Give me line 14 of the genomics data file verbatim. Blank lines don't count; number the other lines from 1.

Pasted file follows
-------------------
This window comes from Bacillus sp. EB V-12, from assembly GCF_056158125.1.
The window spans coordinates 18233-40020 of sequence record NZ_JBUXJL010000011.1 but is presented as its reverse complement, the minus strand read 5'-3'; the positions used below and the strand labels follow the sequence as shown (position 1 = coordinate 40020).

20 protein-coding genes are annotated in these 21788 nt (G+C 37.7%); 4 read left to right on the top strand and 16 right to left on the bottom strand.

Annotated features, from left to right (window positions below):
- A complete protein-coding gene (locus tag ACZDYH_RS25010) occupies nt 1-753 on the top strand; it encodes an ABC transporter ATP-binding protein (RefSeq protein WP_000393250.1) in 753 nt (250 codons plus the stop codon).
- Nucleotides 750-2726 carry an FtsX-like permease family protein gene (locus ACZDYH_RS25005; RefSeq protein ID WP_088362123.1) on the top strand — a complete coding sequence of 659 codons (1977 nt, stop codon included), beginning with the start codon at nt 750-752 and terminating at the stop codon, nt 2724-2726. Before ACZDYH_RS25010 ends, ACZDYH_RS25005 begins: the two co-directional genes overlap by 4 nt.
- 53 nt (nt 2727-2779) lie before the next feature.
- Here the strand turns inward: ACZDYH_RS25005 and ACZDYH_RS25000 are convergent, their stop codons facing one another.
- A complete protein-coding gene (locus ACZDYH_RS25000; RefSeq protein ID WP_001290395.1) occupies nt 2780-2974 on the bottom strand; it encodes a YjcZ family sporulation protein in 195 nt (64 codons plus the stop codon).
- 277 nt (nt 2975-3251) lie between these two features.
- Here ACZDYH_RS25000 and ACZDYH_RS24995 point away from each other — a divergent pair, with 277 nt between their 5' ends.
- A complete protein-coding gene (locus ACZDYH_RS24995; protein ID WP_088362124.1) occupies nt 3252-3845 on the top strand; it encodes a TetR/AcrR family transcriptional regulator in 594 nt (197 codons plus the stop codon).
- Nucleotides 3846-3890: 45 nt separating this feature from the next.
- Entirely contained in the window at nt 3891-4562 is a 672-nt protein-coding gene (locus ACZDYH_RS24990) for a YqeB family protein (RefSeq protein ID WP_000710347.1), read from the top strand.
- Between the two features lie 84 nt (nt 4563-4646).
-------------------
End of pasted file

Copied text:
- Entirely contained in the window at nt 3891-4562 is a 672-nt protein-coding gene (locus ACZDYH_RS24990) for a YqeB family protein (RefSeq protein ID WP_000710347.1), read from the top strand.